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Plant pigments - the xanthophylls

Plant pigments – the xanthophylls

by Chris ~ 15 November, 2017 ~ comments welcome

The chlorophylls (and there are several different types) are the main light absorbing pigments in land plants.  They are located in the chloroplasts of the palisade and spongy mesophyll layers of the leaves.  The chlorophylls mainly absorb red and blue wavelengths  of light.   Apart from the chlorophylls, plants have other pigments - often termed the accessory pigments - notably the carotenes and the xanthophylls. Read more...

The Monthly Mushroom : Fly Agaric

The Monthly Mushroom : Fly Agaric

by Jasper ~ 3 November, 2017 ~ comments welcome

We find them growing in fields, on parks, lawns, even between our toes, but most of us commonly associate fungi with woodland habitats. At this time of year, our forests are positively bulging with them.  Far from the view of their mushroom and toadstool fruiting bodies, their mycelial root system of thread-like hyphae are crucial for breaking down fallen leaf litter and decaying dead wood, returning once living matter to the soil. Some, like the Armillaria or Honey Fungus, are less beneficial, parasitising living trees, stunting their growth and even killing them outright. Others however, play a much more crucial role in our woodland ecosystems. These are the mycorrhizal species.

The term mycorrhiza comes from the Greek words “mykos” for fungus and “rhiza” for root, and describes the types of fungi that form symbiotic relationships with plants. Those that penetrate plant root cells are called endomycorrhizal or arbuscular mycorrhizal fungi. Read more...

"Action Oak" - should oak tree research be funded by DEFRA or by charity appeal?

“Action Oak” – should oak tree research be funded by DEFRA or by charity appeal?

by Angus ~ 31 October, 2017 ~ one comment

Oak trees are under threat through disease and climate change and it will cost serious money to research causes and solutions.  This could be paid for either through general taxation or by an appeal for charitable donations with help from high profile people such as celebrities and the Royal family.  The rate of required spending on oak disease is increasing.  It is proposed to set up an "Action Oak" charity appeal spearheaded by Woodland Heritage - an organisation based in Haslemere just 10 miles from the Forestry Commission's research arm at Alice Holt in Surrey.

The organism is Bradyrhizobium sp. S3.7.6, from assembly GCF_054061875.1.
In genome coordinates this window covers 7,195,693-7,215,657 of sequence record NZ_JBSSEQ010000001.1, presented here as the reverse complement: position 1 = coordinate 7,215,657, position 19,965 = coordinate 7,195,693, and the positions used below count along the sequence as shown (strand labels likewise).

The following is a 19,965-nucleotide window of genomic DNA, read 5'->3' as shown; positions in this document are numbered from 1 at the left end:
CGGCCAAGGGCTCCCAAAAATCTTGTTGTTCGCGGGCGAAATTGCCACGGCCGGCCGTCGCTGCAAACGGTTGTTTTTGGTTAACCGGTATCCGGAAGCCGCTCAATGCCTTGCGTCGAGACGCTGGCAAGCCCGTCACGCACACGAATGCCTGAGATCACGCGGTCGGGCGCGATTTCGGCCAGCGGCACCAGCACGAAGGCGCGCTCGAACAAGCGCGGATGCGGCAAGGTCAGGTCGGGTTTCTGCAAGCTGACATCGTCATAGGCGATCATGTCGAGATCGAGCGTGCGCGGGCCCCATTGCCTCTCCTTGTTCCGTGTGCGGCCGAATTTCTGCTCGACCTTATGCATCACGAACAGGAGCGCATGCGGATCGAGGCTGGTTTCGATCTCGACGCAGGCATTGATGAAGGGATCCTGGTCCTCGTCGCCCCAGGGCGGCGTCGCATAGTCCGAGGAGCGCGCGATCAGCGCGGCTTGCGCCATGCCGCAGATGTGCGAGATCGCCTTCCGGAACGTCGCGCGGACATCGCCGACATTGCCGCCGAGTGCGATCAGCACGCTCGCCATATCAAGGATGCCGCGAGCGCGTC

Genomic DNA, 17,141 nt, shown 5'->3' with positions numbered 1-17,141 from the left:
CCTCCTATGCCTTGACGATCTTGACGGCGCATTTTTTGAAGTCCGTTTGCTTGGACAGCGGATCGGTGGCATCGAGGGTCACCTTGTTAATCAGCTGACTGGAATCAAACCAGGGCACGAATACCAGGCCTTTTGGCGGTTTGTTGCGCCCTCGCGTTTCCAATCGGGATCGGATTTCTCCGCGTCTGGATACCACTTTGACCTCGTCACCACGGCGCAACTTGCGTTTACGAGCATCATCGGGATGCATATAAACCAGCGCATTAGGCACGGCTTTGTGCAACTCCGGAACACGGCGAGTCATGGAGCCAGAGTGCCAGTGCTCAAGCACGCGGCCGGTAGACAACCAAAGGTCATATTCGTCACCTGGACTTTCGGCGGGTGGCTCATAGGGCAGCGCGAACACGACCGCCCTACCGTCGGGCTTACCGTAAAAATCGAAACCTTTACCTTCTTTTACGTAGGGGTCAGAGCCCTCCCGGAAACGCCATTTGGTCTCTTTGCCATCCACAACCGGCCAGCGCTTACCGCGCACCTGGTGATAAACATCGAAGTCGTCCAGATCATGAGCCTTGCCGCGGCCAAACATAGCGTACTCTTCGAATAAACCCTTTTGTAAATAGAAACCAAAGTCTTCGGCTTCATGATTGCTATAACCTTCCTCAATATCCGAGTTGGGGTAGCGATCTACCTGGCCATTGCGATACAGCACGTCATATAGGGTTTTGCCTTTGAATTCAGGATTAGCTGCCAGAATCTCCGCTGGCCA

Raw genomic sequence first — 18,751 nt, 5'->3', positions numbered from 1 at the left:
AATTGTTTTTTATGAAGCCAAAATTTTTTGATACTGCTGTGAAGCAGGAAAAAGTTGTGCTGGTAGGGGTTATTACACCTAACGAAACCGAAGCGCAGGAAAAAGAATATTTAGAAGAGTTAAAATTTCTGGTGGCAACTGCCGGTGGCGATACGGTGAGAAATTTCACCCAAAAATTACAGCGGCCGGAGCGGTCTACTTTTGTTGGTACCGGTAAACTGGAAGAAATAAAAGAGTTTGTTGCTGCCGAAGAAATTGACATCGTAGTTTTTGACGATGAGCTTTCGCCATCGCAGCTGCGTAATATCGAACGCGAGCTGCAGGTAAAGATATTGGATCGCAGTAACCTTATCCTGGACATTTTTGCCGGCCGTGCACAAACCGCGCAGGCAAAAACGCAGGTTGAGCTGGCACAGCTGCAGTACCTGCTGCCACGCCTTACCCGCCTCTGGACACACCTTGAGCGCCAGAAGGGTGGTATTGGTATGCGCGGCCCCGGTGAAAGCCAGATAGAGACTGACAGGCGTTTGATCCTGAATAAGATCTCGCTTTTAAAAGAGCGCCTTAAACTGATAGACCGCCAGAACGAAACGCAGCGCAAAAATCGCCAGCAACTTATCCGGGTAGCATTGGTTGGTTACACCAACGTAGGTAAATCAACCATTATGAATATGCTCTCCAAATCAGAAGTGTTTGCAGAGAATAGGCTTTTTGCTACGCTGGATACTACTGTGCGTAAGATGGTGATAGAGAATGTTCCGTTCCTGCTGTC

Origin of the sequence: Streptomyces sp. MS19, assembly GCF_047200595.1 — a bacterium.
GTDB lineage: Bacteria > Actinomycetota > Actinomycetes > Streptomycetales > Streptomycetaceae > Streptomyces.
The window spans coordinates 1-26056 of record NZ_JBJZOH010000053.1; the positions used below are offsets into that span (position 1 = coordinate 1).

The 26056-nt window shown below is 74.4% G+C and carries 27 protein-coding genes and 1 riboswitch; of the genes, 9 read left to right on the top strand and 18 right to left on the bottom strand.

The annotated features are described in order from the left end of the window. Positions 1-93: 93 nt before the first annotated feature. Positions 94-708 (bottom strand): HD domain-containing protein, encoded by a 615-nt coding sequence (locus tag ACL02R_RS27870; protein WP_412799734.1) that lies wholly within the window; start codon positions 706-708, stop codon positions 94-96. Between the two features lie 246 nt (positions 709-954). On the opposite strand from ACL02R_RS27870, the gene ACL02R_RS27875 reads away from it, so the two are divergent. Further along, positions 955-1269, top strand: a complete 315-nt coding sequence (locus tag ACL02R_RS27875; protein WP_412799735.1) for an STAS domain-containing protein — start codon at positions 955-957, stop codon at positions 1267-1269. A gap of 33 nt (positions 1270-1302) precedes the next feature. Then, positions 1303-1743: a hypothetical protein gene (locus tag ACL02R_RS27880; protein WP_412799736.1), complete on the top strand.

Many people will wonder why the government isn't doing more directly through DEFRA Read more...

What the bees see .......

What the bees see …….

by Chris ~ 25 October, 2017 ~ one comment

Flower-visiting insects evolved in the Cretaceous Period (about 100 million years ago) -  a time when the major flower groups (Monocotyledons and Dicotyledons) came into being.  Flowers have a number of “ploys’ to encourage pollinators to visit them - for example, by their colour, scent, reflectance, size, outline, temperature, motion and nectar guides. The latter are markings or patterns on the petals and floral parts to guide bees, bumblebees or other pollinators towards the nectar and to encourage pollination.  This link (click here) shows how a flower might appear to a bee or butterfly - due their sensitivity to U.V light. Read more...

How George Peterken helped to save Britain's ancient woodlands, and his new book - "Woodland Development"

How George Peterken helped to save Britain’s ancient woodlands, and his new book – “Woodland Development”

by Angus ~ 20 October, 2017 ~ one comment